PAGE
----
For as long as I can remember, I have been witnessing an inner conflict between different possible sets of identities. First of all, I am Finnish, and hence Nordic – but also European, a EU-citizen who has spent many years in the British Commonwealth. So for myself, I am a handy mixture of rye bread, potatoes, wine, cappuccino, whisky and baked beans – but not everyone I encounter during my travels sees this the same way. I once told someone that for me, being European was equally important as being Finnish. My statement was met with almost utter disgust and rejection. How could it be that I identified myself with something as artificial, supranational and bureaucratical? I then tried to explain that being from a European country automatically meant that the person is also, consequently, European, but for my counterpart the idea seemed both far-fetched and difficult to identify with.
In my opinion, the word ‘European’ should be treated as a hypernym, a word with a broader meaning that includes a lot of smaller, more specific and detailed connotations. This would then mean that both being ‘Finnish’ and ‘Nordic’ would automatically mean being ‘European’ without further speculation. At the moment it seems that for a lot of people, especially the ones who hold a critical viewpoint towards the European Union, being European is equivalent to being force-fed artificial hymns, symbols and mottos. For them, identifying themselves with an European entity seems to be almost something that erodes their connection to their country of origin. It is also notable that many use the words ‘Europe’ and ‘European Union’ interchangeably, where as including non-EU countries as European could be a critical question of political and especially personal importance on the individual level. For instance, Saint Petersburg is historically much more European than many Finnish cities, despite the Russian Federation being rather far from the EU itself.
Historically, pan-Europeanism was based on the values derived from the era of enlightenment and the republicanism of the French Revolution, rather than from individuals’ ideas and identities formed by their own culture or ethnicity. One could thus argue, that the roots of the European idea are inclusive rather than exclusive, at least on the individual scale. As we take a closer look at this, it is interesting to compare former colonies and countries that once were colonised, as well as republics and monarchies, with each other. Two big, former colonial powers, the republic of France and the UK, the latter of which is still a monarchy, are thus seen acting very different roles in Europe today. It is evident that the prevailing viewpoint towards the European identity in these two countries has been both a unifying and a separating factor in regards of their policies within Europe. An important aspect to note here, too, is the continental viewpoint. I have personally noticed many Australians and North-Americans referring to Europe as a solid entity, whereas the people living in this said entity tend to find the need to more closely and specifically analyse themselves.
Another consolidating factor on the European continent has been Christianity, and still today, approximately 75% of Europeans are Christians. However, once we take the future of the European identity under closer scrutiny, the impact of the growing religious minorities, such as Muslims, should be taken into account. One would surely hope that in the future the umbrella of European identity would, unless it already does so, fit the differing religious minorities under its canopy so that being European would not hold the precondition of being Christian. And really, the increasingly secular nature of modern European societies puts the entire question of the European identity being based on religion under question. One could argue that in the future, the idea of Europeanism will most likely be based on something else than shared historical and religious experiences.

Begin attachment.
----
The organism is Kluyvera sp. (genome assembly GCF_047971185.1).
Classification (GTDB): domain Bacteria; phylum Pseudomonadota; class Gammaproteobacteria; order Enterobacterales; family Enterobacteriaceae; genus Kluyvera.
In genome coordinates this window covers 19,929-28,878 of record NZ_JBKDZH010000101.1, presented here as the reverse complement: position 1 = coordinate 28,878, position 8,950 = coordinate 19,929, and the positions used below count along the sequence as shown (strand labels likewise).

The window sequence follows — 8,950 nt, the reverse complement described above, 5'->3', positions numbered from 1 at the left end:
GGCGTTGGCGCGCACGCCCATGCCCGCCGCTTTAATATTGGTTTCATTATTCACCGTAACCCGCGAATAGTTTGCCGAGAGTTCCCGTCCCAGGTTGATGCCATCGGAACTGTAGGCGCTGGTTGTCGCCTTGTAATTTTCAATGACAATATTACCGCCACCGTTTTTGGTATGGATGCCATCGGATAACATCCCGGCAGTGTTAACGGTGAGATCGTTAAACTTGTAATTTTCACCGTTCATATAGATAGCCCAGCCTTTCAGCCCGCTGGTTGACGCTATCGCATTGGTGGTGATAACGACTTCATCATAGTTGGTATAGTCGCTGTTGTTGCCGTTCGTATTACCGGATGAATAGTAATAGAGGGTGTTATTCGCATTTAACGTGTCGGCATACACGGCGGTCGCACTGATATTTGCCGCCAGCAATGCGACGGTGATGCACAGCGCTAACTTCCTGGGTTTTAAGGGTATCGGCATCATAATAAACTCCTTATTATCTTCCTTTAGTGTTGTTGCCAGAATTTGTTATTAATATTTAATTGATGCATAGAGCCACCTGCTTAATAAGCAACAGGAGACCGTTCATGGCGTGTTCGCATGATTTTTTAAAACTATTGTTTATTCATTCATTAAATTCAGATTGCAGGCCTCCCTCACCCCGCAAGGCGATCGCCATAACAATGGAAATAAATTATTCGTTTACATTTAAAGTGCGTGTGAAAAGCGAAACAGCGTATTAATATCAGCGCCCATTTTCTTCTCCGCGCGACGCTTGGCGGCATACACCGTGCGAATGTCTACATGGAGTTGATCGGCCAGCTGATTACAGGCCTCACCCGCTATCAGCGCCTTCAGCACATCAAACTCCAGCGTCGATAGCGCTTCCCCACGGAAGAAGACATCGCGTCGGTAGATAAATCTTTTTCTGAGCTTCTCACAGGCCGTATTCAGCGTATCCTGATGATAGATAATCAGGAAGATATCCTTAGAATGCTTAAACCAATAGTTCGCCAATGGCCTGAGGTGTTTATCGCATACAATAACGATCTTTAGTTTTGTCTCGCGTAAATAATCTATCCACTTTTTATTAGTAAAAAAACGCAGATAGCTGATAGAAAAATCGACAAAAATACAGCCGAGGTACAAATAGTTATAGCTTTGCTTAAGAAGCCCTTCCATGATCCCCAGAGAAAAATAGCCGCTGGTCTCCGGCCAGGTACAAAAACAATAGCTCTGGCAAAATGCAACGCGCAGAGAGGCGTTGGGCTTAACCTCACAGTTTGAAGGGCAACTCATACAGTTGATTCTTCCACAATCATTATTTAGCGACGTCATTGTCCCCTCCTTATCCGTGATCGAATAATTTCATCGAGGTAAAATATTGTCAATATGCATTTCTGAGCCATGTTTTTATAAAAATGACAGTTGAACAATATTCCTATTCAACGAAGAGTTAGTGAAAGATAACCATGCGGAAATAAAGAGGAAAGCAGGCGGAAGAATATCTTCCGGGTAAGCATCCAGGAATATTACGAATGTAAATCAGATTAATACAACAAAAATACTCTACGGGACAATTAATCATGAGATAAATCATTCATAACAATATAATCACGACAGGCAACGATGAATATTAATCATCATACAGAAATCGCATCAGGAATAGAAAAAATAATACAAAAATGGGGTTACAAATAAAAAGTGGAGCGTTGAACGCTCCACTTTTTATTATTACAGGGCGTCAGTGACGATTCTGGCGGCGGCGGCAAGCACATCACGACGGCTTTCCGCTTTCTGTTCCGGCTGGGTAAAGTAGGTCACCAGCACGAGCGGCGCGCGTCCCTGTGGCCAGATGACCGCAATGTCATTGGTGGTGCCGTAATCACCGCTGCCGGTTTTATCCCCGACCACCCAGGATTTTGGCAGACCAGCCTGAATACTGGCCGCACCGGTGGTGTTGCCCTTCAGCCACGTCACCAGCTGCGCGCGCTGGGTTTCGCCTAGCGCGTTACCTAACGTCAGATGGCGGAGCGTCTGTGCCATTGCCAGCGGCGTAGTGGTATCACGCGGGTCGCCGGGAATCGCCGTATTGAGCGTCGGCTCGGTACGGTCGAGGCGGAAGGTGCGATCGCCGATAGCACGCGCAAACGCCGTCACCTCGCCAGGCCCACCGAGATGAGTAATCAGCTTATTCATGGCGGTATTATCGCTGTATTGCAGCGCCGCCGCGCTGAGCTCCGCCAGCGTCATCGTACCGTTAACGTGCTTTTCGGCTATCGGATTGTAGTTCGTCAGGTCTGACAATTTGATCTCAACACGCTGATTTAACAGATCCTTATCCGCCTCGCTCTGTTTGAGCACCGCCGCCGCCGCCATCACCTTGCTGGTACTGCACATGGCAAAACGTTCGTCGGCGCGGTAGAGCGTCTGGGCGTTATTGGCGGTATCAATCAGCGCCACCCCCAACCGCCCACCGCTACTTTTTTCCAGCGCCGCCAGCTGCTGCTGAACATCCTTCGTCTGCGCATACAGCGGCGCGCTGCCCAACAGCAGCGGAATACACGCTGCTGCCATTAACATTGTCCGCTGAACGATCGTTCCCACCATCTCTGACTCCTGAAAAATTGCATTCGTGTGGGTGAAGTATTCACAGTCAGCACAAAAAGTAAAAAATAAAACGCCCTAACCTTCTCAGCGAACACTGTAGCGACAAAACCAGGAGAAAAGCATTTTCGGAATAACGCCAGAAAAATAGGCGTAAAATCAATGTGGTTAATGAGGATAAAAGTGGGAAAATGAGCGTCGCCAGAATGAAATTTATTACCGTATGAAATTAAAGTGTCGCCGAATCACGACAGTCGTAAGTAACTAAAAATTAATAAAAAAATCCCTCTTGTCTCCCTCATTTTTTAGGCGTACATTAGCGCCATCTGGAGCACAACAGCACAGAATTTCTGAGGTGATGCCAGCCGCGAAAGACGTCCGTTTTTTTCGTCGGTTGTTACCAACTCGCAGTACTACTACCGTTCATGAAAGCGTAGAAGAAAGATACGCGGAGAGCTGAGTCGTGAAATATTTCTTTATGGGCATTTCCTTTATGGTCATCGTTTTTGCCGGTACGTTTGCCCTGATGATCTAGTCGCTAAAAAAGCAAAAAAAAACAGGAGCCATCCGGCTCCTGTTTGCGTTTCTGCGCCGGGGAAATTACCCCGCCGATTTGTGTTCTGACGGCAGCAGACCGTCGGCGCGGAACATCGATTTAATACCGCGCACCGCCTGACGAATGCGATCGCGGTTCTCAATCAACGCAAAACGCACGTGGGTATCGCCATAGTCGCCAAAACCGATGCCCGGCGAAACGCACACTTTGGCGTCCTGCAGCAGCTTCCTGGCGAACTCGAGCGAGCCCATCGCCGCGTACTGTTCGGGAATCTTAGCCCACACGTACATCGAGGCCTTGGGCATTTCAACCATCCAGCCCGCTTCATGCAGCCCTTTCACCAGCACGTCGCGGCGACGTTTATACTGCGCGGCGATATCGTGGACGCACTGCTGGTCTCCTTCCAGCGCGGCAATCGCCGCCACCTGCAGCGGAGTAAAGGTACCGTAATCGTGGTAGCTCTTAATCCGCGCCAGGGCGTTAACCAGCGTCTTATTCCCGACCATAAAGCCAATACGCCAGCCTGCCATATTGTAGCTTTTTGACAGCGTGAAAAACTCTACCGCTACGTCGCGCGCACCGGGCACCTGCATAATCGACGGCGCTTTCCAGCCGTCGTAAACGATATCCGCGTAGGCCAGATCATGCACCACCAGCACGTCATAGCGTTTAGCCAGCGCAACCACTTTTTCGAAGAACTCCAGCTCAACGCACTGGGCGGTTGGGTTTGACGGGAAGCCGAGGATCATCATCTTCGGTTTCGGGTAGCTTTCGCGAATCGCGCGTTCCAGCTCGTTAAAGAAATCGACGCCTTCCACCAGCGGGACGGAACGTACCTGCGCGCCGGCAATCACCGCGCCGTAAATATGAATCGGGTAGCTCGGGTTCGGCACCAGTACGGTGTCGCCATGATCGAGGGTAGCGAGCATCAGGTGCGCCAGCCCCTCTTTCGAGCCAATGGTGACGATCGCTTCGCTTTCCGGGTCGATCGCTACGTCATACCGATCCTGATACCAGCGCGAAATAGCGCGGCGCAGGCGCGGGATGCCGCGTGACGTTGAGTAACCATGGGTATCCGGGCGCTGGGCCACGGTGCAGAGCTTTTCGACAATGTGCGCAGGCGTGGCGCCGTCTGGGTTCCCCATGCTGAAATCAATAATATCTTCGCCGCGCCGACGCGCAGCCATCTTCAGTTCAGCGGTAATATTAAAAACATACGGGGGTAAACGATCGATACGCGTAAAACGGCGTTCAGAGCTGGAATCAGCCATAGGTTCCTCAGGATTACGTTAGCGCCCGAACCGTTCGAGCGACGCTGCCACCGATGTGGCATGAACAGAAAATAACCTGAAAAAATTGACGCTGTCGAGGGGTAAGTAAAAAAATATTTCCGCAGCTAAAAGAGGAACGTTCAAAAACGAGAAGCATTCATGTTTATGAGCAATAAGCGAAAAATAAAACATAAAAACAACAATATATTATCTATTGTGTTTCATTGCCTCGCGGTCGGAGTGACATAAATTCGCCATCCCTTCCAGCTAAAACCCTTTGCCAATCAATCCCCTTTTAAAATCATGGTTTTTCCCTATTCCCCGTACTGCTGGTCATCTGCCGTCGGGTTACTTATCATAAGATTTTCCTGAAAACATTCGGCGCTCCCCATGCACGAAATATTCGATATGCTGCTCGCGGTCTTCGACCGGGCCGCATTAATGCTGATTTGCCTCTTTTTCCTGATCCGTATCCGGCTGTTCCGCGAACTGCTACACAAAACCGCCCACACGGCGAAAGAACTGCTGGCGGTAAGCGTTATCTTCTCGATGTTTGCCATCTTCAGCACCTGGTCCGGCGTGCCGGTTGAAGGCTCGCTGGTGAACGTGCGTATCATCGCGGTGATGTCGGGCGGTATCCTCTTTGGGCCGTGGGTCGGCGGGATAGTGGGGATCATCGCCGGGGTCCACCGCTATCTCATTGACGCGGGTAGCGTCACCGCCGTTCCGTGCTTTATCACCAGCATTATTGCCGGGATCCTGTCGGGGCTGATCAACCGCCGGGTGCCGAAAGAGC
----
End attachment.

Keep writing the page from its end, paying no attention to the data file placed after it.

What could these new experiences forming the modern foundations of Europeanism then be? A shared belief in universal human rights? Free education? Social welfare states and equality? Free, democratic elections and anti-corruption policies? Many claim that the quest of creating a pan-European identity for all the Europeans to identify with is a lost cause, despite the EU’s continuous efforts. But in my opinion, the rapid changes our world is currently going through should not be left disregarded. The era of the Internet and increased means of fast communication have created unforeseen opportunities for individuals to connect with people similar to them like we have never seen before. Perhaps the new streams and currents of Europeanism will be constructed within the people, the young Europeans, who cherish their continent, its cities, cultures, religions and everything else it has to offer?
I think this is something that we, the youth of modern Europe would want to do, as we all have an inner-built, human need for belonging – whether or not the community we identify ourselves with is imagined or not. And after all, rye bread, wine and baked beans work together alright.
TEXT Ella Kivisaari
PHOTO Charles Clegg
Kirjoittaja on kauppa- ja valtiotieteen ylioppilas, joka suorittaa opintojaan Aberdeenin yliopistossa Skotlannissa, ja kevääksi 2018 hän suuntaa Erasmus-vaihtoon ScienesPo Rennesiin Ranskaan. Erityisen kiinnostunut Kivisaari on kansainvälisistä suhteista, ihmisoikeuksista, maailmantaloudesta, Skotlannin ja muun Britannian tulevasta suhteesta EU:hun sekä kansallismielisen äärioikeiston noususta Euroopan eri kansallisvaltioissa.